No one knows the exact causes of postpartum depression. Postpartum depression is more than the “baby blues” â€” it lasts longer and is more severe. Unlike the baby blues, which typically resolve within 10 days after delivery, postpartum depression symptoms linger. The baby blues cause mild sadness and mood swings. Postpartum depression causes severe depression and loss of interest in life.
After pregnancy, progesterone levels fall drastically. Like progesterone, the levels of estrogen, a hormone that seems to be important in memory and mood, fall dramatically in the first 48 hours following delivery. Thyroid levels may also drop sharply after birth. A thyroid deficiency can produce symptoms that mimic postpartum depression, such as:
- Mood swings
- Severe agitation.
Postpartum Depression Causes
Common emotional postpartum depression causes include:
- Deep concern and pressures about being the “perfect mother”
- Feelings of loss (loss of identity, loss of control, loss of body image)
- Financial worries
- Personal history and feelings about parenting
- Resurgence of sad feelings about past losses
- Sadness about having less time to spend with the baby’s father
- Stress related to a woman’s job and responsibilities outside and inside the home.
Some physical causes of postpartum depression symptoms include:
- Confinement to indoors for long periods of time
- Shifts in the levels of hormones like progesterone, estrogen and thyroid during pregnancy and after birth
- Sleep deprivation and exhaustion, especially after a cesarean delivery.
Researchers are also investigating possible genetic causes of postpartum depression.
Who Is at Risk for Postpartum Depression?
Postpartum depression can affect any woman who has recently given birth. Women can experience postpartum depression symptoms regardless of:
- Number of children born
- Number of pregnancies
- Socioeconomic status.
Pregnancy itself can put a woman at risk for postpartum depression. Any woman who has recently delivered a baby, miscarried or weaned a child from breastfeeding can suffer from postpartum depression symptoms. In fact, even women who have adopted a child can suffer from postpartum depression symptoms â€” this is called post-adoption depression.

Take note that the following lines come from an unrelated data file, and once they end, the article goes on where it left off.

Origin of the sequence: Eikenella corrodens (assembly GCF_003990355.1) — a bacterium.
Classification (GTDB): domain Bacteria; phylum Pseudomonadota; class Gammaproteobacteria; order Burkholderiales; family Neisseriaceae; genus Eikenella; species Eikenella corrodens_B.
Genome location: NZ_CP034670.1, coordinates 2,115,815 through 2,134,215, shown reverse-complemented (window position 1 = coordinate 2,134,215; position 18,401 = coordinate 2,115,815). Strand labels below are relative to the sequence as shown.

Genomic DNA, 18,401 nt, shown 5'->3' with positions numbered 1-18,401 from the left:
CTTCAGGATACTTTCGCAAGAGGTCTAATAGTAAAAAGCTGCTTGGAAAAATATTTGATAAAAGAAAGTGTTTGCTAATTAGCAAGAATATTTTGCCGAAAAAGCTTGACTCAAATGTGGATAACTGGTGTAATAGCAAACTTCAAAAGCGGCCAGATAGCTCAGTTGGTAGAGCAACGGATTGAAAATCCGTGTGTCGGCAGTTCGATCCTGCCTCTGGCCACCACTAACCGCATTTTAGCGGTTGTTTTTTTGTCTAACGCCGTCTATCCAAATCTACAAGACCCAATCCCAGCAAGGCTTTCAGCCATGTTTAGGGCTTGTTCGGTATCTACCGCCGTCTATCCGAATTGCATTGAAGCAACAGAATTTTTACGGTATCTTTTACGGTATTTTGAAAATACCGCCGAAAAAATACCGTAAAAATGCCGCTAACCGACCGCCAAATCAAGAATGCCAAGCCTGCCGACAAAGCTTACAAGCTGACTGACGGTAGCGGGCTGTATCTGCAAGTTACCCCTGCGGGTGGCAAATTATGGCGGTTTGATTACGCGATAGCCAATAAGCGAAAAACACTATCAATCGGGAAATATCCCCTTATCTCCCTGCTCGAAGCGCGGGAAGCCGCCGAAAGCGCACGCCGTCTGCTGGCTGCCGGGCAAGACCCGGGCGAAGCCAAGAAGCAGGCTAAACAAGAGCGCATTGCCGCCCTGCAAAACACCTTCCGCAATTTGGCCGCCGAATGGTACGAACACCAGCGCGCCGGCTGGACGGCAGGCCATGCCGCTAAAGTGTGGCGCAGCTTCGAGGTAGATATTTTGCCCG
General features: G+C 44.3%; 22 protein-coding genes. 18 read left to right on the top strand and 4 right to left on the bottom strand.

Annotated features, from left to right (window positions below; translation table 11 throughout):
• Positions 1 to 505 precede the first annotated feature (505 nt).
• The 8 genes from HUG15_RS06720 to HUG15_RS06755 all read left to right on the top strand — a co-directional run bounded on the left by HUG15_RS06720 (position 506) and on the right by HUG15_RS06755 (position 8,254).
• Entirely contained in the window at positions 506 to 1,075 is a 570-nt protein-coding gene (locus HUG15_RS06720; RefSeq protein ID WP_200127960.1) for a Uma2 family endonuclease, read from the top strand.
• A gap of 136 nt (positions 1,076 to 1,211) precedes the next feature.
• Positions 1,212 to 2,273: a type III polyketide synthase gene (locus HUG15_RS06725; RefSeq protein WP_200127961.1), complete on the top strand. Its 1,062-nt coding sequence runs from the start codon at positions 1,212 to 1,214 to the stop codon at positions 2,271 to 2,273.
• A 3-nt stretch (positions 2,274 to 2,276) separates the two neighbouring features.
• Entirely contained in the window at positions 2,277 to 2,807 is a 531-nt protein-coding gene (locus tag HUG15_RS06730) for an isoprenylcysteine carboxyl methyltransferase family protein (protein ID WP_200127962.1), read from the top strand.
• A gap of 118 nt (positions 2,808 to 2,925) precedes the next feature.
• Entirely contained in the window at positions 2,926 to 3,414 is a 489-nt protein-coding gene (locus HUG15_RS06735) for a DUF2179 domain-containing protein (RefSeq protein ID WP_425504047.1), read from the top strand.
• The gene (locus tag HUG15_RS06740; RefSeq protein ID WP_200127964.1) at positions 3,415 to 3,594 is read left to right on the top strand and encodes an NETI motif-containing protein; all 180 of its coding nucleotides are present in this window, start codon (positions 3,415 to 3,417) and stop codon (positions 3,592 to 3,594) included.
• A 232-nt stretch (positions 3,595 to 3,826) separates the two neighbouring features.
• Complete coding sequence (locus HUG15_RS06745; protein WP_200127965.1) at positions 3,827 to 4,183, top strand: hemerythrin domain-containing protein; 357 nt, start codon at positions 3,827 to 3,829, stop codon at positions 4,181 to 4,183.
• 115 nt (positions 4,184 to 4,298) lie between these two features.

Women who are at a particularly high risk for postpartum depression are those who:
- Have a family history of depression or anxiety disorders
- Have been victims of physical or sexual abuse, either in childhood or as an adult
- Have lost a child.
Other possible postpartum depression causes or risk factors include:
- A history of severe PMS
- Previous episodes of postpartum depression
- Unplanned pregnancy.
Women who go through particularly stressful pregnancies, with problems such as prenatal complications or a difficult delivery, stand a greater chance of developing postpartum depression symptoms than women with routine pregnancies.
Mayo Clinic Staff. (2008). Postpartum depression. Retrieved April 22, 2010, from the Mayo Clinic website: http://www.mayoclinic.com/health/postpartum-depression/ds00546/dsection=symptoms.
O’Hara, M.W. (1995). Postpartum depression. Series in Psychopathology, 1-27. Alloy, L. B. (ed). Springer-Verlag, New York.
Smith, M. and Jaffe, J. (2007). Postpartum depression and the baby blues. Retrieved April 22, 2010, from the Help Guide website: http://helpguide.org/mental/postpartum_depression.htm#causes.